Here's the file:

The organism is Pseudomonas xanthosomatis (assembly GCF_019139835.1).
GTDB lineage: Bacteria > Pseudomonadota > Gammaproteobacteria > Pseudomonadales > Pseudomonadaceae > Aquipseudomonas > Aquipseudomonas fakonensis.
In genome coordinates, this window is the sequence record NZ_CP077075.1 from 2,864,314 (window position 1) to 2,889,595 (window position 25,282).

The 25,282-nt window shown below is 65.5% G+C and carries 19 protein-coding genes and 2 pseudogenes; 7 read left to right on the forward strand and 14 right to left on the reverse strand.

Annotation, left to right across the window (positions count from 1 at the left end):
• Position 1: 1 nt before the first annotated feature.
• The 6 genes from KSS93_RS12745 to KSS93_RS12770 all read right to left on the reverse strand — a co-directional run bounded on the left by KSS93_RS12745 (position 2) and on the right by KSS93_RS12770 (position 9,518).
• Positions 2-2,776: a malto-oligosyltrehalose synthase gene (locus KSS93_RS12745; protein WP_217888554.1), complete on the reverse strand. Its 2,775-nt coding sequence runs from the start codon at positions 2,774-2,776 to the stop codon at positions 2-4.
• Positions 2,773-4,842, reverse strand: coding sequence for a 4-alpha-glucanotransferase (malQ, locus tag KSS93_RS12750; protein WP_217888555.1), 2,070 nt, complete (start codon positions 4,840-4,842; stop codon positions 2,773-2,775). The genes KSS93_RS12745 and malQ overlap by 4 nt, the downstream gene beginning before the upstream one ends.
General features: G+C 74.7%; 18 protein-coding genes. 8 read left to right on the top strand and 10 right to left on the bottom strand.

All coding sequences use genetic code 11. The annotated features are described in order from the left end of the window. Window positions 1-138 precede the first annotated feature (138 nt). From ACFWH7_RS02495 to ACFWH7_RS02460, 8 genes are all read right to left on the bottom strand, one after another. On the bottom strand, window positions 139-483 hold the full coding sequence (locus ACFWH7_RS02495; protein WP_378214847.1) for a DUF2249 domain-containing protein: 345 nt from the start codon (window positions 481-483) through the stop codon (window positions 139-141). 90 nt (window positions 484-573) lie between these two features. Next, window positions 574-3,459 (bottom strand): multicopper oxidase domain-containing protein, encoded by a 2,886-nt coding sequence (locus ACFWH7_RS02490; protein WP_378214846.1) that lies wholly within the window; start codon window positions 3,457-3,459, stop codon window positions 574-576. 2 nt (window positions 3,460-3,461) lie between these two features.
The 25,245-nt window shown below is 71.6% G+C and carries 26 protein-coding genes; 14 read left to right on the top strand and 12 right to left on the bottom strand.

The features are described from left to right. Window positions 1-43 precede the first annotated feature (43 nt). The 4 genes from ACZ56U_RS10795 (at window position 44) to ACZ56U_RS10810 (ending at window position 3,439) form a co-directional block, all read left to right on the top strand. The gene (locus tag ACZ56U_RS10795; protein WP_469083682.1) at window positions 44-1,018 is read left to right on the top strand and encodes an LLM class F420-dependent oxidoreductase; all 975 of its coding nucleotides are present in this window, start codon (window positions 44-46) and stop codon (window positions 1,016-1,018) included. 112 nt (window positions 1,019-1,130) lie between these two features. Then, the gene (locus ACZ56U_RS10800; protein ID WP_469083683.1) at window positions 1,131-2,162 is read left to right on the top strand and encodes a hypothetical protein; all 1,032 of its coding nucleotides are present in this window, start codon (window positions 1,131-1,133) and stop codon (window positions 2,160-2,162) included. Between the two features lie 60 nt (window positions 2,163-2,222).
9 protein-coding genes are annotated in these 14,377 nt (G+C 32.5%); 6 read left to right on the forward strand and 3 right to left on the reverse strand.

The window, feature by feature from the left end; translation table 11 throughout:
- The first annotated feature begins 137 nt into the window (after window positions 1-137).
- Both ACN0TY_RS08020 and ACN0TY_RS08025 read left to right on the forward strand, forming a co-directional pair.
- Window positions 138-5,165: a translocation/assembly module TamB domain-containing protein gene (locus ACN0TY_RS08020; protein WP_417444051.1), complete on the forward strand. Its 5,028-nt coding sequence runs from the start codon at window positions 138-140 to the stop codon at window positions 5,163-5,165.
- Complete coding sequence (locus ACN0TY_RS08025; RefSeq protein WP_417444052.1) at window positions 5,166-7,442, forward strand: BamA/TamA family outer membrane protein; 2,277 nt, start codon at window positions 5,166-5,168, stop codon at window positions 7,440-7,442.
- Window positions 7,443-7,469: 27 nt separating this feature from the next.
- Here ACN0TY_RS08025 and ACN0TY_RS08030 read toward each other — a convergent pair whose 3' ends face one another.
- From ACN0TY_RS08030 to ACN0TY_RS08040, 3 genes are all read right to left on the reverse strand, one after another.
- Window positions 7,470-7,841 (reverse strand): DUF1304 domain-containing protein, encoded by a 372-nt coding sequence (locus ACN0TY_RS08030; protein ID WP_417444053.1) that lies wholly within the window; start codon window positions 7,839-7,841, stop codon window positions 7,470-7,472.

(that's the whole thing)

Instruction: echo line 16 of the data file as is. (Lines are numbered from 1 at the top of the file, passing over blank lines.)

- The first annotated feature begins 137 nt into the window (after window positions 1-137).